Finally, get familiar with the climate control features. As I recall there are places in Georgia, and probably others as well, where the area has smoke and industrial odors. You may find it helpful to recirculate air for a while, when encountering those areas. When it is extremely humid, recirculation of air will help dry it out more, and it will stay cooler easier without unnecessary moisture, with less energy.

I would be less concerned about fueling, because it appears that there are lots of EA chargers spaced nicely, on I-95, unlike North Dakota. Enroute, keep an eye out for fully loaded and unavailable chargers, to avoid getting pinched in a location where you cannot fuel up.

I look forward to your guidance, because I have a 3000 mile (one way) trip in the spring, and two 2000 (one way) road trips planned thus far for this summer.
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Check Plugshare now to plan the route. And watch out for messages about stations that will be out of service. I randomly picked the one in Jacksonville and saw this:

Automotive parking light Car Vehicle Wheel Motor vehicle
Font Tire Parallel Screenshot Automotive tire

This specific closure will probably not an issue in April, so you will want to check again very shortly before your trip as they can go down for replacement or repairs at any time. You don't want to arrive at a station with low SOC to find it offline. I also find the ratings on Plugshare to be nearly useless. Read the reviews instead to get a better feel for how the station is doing. It may have a 10 rating but if you read the reviews its only one working stall and everyone who charged recently got lucky that they were the only ones there. I have also seen stations with low ratings and it has three working stalls but a lot of people got unlucky and plugged into the one non-working stall first and dinged the rating. You should also try to return the favor by leaving a review on Plugshare if you have time.

If this is your first EV road trip, I would agree with others to break it into two days unless you are prepared to spend 16 hours on the road (not saying it definitely will take that long, but better be prepared for it because it might). Especially the first time, you want to give yourself a lot of extra time to deal with issues that might arise. If/When you get more comfortable with it you can try rushing things a bit, but even a very experienced EV road tripper can run into a line at a charger or two that can ruin a trip if you are rushing it.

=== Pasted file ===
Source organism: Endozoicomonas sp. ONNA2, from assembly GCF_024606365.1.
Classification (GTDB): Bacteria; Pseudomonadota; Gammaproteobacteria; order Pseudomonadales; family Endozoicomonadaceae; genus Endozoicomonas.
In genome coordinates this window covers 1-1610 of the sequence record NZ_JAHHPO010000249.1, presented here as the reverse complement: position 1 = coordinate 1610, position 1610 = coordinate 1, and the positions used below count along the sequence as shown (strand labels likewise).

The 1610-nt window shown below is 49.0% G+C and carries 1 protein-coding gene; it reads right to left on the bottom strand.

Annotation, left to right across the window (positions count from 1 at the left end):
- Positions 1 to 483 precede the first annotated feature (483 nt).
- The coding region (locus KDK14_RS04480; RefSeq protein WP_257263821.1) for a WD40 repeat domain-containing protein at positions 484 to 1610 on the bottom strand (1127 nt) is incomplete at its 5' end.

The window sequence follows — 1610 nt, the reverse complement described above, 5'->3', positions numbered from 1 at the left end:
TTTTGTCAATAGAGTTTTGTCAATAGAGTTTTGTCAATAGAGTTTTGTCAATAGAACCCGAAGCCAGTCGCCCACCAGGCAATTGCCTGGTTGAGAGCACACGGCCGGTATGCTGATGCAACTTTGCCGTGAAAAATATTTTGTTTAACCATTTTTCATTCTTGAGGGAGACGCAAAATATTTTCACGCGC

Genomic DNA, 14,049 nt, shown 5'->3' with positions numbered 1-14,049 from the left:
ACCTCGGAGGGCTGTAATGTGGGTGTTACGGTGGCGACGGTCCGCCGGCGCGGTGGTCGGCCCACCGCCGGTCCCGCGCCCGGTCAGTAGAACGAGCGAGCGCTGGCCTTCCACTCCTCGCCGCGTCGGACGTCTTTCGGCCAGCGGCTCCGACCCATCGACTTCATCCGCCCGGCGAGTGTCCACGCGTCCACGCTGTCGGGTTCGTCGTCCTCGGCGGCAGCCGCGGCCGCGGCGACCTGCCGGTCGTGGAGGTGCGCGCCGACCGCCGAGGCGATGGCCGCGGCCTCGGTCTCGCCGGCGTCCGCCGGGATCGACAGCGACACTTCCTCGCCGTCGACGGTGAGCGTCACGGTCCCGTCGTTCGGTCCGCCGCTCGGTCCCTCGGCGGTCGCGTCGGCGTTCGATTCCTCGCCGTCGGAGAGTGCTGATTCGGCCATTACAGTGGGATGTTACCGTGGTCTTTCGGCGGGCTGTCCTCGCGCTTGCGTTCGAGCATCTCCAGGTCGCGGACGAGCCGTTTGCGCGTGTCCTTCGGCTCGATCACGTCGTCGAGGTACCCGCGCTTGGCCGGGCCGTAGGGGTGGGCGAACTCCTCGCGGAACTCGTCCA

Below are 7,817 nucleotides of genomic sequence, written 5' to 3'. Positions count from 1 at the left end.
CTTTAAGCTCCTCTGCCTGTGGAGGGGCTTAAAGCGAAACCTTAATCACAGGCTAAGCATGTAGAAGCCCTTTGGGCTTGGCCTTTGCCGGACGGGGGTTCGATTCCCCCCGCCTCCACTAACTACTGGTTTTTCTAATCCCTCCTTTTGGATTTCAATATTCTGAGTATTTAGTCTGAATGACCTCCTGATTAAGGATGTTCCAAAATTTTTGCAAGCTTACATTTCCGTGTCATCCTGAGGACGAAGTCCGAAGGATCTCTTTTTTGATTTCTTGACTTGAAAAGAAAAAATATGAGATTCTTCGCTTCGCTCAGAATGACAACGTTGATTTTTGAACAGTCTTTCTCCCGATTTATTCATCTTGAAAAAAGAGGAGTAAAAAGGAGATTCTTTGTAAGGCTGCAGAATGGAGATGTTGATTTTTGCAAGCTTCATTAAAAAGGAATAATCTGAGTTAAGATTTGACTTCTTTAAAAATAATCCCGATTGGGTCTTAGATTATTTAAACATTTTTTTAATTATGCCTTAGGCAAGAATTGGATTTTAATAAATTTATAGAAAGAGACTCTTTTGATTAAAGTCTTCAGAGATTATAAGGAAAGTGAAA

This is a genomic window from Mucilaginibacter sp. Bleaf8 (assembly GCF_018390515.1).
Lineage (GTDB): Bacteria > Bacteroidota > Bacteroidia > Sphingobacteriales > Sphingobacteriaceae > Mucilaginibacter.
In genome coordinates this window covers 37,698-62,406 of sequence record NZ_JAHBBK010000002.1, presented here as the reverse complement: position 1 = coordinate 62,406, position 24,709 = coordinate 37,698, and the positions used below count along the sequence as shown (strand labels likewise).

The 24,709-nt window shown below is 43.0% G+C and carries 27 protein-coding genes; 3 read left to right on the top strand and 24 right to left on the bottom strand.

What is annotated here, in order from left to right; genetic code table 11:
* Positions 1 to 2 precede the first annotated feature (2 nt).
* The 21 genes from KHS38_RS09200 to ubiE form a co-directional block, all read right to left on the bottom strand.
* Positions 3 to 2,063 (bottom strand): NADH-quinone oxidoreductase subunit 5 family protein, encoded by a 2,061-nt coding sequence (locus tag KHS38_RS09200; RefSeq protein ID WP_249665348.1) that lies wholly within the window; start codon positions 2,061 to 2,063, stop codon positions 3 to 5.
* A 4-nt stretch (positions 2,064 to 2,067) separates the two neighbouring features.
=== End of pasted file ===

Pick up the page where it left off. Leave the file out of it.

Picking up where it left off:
Similarly, being new to it, you may want to plan to arrive with plenty of extra margin, maybe 30% SOC or so, until you get comfortable with arriving with less. The charging rate is much higher when you arrive with less than 20% but a miscalculation or a dead station can cause a lot of headache in that case. Best to save that for when you have more experience.

Also, figure out backup plans in the event a whole station is down. Be ready with the needed apps for those backup plans as well (Chargepoint, Greenlots/Shell Recharge, EVGo, etc.). Now is to the time to set that stuff up, not when you are low on charge and desperate and can't get good cell signal to download an app. If you have some of those stations near you, it might also be a good idea to just go test them out to be sure the app is set up correctly and you can start a charge.